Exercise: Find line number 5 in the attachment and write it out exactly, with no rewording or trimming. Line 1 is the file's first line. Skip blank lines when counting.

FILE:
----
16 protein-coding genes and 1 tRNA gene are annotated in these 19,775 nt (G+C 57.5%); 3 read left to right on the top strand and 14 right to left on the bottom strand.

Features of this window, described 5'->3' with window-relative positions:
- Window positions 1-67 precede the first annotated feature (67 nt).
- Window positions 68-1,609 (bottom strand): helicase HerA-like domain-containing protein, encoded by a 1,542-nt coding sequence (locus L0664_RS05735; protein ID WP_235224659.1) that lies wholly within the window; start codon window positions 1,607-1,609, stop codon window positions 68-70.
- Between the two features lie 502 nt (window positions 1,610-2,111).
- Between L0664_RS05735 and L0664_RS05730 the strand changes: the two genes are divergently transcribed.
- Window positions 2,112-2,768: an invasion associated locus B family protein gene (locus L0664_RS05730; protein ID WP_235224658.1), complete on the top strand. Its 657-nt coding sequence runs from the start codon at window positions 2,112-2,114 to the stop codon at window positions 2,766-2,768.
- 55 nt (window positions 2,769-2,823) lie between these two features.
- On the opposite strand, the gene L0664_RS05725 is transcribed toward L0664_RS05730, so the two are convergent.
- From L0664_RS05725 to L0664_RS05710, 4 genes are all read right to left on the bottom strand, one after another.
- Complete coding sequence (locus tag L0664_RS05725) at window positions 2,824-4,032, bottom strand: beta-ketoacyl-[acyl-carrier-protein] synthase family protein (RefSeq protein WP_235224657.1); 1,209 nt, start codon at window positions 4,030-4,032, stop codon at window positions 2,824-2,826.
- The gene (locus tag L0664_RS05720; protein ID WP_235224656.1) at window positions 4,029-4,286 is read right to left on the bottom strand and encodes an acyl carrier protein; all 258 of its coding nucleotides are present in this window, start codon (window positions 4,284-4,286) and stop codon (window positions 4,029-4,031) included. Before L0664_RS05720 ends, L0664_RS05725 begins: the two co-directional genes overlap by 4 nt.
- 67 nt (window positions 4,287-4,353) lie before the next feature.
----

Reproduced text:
- Between the two features lie 502 nt (window positions 1,610-2,111).